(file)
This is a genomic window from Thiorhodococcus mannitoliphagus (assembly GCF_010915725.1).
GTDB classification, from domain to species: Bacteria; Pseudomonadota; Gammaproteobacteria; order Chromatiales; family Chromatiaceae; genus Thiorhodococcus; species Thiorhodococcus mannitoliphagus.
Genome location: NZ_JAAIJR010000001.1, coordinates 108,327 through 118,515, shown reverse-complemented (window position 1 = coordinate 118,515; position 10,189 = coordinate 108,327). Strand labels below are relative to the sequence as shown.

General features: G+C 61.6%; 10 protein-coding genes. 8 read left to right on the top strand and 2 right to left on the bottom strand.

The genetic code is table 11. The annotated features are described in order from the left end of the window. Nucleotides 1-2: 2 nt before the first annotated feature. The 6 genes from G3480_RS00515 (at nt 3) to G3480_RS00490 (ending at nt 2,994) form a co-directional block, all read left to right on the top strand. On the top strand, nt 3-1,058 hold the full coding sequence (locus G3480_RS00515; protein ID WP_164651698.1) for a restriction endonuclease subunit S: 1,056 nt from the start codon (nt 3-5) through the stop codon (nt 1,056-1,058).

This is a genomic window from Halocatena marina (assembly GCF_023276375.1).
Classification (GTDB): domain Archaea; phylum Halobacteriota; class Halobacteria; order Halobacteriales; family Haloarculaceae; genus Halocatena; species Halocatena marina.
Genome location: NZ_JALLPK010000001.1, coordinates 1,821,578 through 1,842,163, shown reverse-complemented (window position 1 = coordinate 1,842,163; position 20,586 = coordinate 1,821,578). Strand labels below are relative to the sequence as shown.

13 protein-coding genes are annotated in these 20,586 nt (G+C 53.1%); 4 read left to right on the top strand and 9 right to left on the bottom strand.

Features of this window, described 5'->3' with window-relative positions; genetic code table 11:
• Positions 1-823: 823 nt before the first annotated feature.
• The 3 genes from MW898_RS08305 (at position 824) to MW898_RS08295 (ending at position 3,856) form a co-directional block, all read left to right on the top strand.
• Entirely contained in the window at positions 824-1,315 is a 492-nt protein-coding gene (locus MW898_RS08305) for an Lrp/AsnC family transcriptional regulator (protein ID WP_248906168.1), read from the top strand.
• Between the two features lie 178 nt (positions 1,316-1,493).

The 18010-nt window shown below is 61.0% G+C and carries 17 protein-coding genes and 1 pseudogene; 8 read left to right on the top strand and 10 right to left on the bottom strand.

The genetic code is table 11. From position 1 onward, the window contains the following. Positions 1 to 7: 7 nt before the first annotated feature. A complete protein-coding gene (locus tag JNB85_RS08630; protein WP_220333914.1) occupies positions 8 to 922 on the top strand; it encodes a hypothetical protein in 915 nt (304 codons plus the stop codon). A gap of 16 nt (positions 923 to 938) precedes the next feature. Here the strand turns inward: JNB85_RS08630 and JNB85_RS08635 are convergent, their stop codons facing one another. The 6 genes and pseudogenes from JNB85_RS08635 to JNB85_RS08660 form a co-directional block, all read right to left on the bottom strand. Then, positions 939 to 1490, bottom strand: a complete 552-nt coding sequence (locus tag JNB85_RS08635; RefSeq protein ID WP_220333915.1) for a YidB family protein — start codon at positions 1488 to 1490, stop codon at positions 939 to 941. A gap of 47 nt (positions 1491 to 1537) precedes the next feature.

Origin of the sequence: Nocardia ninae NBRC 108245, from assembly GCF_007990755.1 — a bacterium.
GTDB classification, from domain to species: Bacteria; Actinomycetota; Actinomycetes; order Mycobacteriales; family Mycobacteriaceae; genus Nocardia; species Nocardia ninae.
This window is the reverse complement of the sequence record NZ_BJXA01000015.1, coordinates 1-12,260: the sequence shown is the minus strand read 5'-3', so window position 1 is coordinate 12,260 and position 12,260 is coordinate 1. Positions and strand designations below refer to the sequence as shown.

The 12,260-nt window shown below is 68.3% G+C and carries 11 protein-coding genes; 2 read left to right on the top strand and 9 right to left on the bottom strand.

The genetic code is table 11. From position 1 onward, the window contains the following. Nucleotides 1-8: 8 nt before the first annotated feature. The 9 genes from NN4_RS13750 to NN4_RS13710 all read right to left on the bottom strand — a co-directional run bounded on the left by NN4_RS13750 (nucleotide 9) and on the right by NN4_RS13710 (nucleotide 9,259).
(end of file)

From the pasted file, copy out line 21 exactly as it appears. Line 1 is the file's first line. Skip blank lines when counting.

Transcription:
The genetic code is table 11. From position 1 onward, the window contains the following. Nucleotides 1-8: 8 nt before the first annotated feature. The 9 genes from NN4_RS13750 to NN4_RS13710 all read right to left on the bottom strand — a co-directional run bounded on the left by NN4_RS13750 (nucleotide 9) and on the right by NN4_RS13710 (nucleotide 9,259).